"Hot Springs National Park" within a geometric design.
The National Park Service objected to the registration.
The relevant statute as issue was section 2(e)(2) of the
Lanham Act which prohibits registration of a mark is merely
For the government as petitioner to establish
that respondent’s mark is primarily geographically descriptive,
it must show
-->that the mark is the name of a place known generally to the
-->that the public would make a goods/place
association, i.e., believe that the goods or services for
which the mark is registered originate in that place.
The TTAB framed the issue:
We must therefore determine
whether the primary significance of the mark, as a whole, is
a generally known geographic location. See In re Save
Venice New York Inc., 259 F.3d 1346, 1352, 59 USPQ2d 1778,
1782 (Fed. Cir. 2001).
The government lost:
We find, therefore, that petitioner has failed to
establish that the mark as a whole is the name of a place
known generally to the public. Rather, the evidence of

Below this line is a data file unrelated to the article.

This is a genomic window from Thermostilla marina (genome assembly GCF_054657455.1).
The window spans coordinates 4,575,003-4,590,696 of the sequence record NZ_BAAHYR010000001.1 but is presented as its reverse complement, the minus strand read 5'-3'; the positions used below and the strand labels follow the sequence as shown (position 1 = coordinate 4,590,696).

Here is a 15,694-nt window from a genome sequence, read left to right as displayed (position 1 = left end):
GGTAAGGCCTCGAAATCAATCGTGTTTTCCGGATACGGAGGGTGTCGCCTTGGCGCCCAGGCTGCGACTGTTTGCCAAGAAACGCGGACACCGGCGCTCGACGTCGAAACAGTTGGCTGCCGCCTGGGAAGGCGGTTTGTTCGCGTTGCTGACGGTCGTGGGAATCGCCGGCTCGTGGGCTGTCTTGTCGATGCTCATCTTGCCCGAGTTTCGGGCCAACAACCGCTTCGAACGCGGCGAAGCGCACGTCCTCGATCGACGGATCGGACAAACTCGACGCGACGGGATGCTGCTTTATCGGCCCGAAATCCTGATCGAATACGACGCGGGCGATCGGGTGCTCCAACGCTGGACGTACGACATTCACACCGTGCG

record supports a finding that only the disclaimed wording
in the mark is the name of a geographic location. Thus, the
disclaimed geographically descriptive wording HOT SPRINGS
NATIONAL PARK ARKANSAS in respondent’s mark is a separate
element from the inherently distinctive design. See
generally TMEP §1210.06(a).
And, of the bigger issue:
Because petitioner has failed to establish the first
element of its claim of geographic descriptiveness, namely,
that the mark as a whole is the name of a place known to the
public, we find that petitioner cannot prevail on its
pleaded ground for cancellation, and we need not consider
whether the public would make a goods/place association,
i.e., believe that the goods or services for which the mark
is registered originate in that place. Cf. In re Societe
Generale des Eaux Minerals de Vittel, S.A., 824 F.2d 957, 3
USPQ2d 1450 (Fed. Cir. 1987); and In re California Pizza
Kitchen, Inc., 10 USPQ2d 1704 (TTAB 1988).